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Newton mayor declares state of emergency, will tour city Monday

Posted by Derek McLean  August 28, 2011 05:15 PM

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Newton Mayor Setti Warren and key members of his staff on Monday will tour areas of the city impacted by Irene, after the tropical storm caused flooding, damaged trees, and left many residents without power.

Warren, who declared a state of emergency in the city Sunday, said he will begin the tour at 10 a.m. Monday.

"The Department of Public Works and Parks and Recreation are out in force today in an effort to respond to flooding, fallen tree limbs, and other hurricane-related issues,'' Warren said in a statement around 11 a.m. announcing the state of emergency. "Police and fire have increased staff levels for the day."

The city of Newton has updated the storm information on its website. For tips and updates from the city, go here.

"If Monday is your regular trash collection day, please do not place your barrels curbside until early Monday morning, before 7AM," the site says. Trash and recycling collection for Monday is currently on schedule, but any changes will be posted on the website.

"With high winds expected, many tree limbs and wires are likely to go down. Please consider all wires live and dangerous, and should not be touched or approached. Down wires should be reported to The City of Newton's combined Fire and Police dispatch at any time by calling 617-796-2100. That number is reachable 24/7."

As Hurricane Irene barreled toward the region Friday, Newton Mayor Setti Warren urged residents to stock up on supplies, batten down the lawn furniture, and stay tuned for updates over the weekend.

‘‘We have advised all of our residents to stock up with supplies for 48 hours, ensure that any yard equipment and furniture is stored away,’’ Warren said in an interview. ‘‘Stay tuned to local news, as well as our city website.’’

Warren said he has met with key staff from all city departments to ensure the appropriate steps are being taken in advance to the hurricane.

At a press conference at City Hall, fire chief Bruce Proia said he was beefing up staffing and setting up specialized vehicles with generators, pumps, saws and other equipment.

‘‘In the event that you do lose cellphones or lose phone usage, the fire boxes on the street are a failsafe method,’’ Proia said. ‘‘If you want to report an emergency, you pull that box and a direct notification will be sent to dispatch and you can get a response.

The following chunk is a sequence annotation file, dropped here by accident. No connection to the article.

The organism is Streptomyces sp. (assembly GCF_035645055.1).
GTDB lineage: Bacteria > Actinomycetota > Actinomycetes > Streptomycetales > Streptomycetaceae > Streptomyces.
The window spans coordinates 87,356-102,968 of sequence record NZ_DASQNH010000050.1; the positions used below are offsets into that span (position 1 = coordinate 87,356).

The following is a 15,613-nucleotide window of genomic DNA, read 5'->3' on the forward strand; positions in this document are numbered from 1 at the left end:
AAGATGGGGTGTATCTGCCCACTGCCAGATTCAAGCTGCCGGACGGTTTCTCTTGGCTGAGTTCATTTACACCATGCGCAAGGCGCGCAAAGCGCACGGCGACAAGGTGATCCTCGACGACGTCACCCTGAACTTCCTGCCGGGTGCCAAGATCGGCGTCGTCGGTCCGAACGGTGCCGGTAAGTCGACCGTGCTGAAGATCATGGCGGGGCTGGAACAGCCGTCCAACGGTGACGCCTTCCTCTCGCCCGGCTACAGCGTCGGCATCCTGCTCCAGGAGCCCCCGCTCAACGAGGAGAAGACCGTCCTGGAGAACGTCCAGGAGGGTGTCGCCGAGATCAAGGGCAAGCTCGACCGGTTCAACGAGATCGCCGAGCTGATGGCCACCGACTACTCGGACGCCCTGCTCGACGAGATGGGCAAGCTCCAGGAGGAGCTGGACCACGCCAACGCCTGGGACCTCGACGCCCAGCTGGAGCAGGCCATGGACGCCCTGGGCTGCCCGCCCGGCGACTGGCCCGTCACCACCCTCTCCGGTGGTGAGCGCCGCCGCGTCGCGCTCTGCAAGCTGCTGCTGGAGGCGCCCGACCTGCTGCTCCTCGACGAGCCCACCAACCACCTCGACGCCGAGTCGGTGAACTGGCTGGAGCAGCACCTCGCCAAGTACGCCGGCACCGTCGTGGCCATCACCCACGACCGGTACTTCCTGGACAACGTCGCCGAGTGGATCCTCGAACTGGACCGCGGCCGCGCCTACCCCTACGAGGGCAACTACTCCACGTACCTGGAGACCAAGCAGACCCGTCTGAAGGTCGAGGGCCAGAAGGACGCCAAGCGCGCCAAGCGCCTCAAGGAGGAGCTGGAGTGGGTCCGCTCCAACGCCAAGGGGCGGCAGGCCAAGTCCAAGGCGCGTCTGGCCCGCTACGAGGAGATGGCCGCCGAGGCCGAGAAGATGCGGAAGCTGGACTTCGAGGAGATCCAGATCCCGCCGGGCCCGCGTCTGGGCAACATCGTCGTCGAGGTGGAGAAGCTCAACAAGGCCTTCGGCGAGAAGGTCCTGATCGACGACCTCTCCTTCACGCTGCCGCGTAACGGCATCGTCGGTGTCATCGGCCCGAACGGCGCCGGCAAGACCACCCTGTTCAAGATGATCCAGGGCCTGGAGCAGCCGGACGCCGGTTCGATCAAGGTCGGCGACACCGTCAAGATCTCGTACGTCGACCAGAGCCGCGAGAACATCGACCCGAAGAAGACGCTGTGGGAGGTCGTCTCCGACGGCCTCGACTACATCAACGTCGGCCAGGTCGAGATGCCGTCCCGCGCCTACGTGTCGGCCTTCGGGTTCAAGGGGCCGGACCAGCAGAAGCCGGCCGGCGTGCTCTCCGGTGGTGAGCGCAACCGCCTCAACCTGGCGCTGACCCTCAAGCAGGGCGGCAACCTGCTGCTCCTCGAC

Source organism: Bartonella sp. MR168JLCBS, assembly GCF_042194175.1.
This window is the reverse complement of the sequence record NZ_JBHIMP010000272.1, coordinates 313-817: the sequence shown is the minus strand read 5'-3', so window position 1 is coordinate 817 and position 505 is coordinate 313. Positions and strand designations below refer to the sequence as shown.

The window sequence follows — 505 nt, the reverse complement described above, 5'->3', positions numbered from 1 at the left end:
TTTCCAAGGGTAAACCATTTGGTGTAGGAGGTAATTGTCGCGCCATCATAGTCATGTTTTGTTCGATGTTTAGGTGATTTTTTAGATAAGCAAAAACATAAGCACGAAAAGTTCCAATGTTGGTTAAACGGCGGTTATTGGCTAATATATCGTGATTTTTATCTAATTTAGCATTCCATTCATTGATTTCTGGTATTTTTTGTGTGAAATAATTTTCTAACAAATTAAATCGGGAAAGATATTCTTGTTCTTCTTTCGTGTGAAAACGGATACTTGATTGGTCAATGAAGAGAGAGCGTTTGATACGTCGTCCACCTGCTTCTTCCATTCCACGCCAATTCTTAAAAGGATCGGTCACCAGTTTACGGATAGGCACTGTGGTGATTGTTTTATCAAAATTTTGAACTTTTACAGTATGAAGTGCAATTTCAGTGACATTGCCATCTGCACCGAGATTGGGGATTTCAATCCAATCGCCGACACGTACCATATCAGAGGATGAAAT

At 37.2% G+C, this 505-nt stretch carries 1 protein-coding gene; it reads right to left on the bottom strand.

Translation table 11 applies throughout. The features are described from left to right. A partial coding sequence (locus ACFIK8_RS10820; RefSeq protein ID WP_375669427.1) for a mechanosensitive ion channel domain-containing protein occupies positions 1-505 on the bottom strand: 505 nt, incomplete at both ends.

Newton officials will monitor the storm throughout the weekend and is prepared to open shelter as needed. To find out if a shelter is opened, residents can visit the city website or call the police dispatch line at (617) 796- 2100.

‘‘What we hope is for people to stay in their homes. If they can't stay in their homes, the next step would be to go to a relative’s, a friend’s, or a neighbor’s house,’’ said Dori Zaleznik, Health and Human Services Commissioner. The city has blocked off some hotel rooms, which would be paid for by individuals who needed them, she said.

‘‘So only if all of that capacity were overwhelmed would we consider opening a shelter,’’ she said.

Residents can sign up for the city’s Emergency Call list, which may be used to notify residents of important updates. To sign up, visit the website and click on the “Emergency Phone Call” icon on the right hand side to add your number.

Also on the city website, residents can receive tips from the Massachusetts Emergency Management Agency (MEMA), to prepare for the hurricane, protect their home and learn how to maintain communications in the event of a power outage. Residents can find this information by clicking on the red bar atop of the website, which will also provide news and information about the hurricane as it passes.

During regular business hours, residents can contact the City of Newton at (617) 796-1000. According to the mayor’s office, the hours may be extended into the weekend, depending on the severity of the storm.

Derek McLean can be reached at Follow us on Twitter: @NewtonUpdate.

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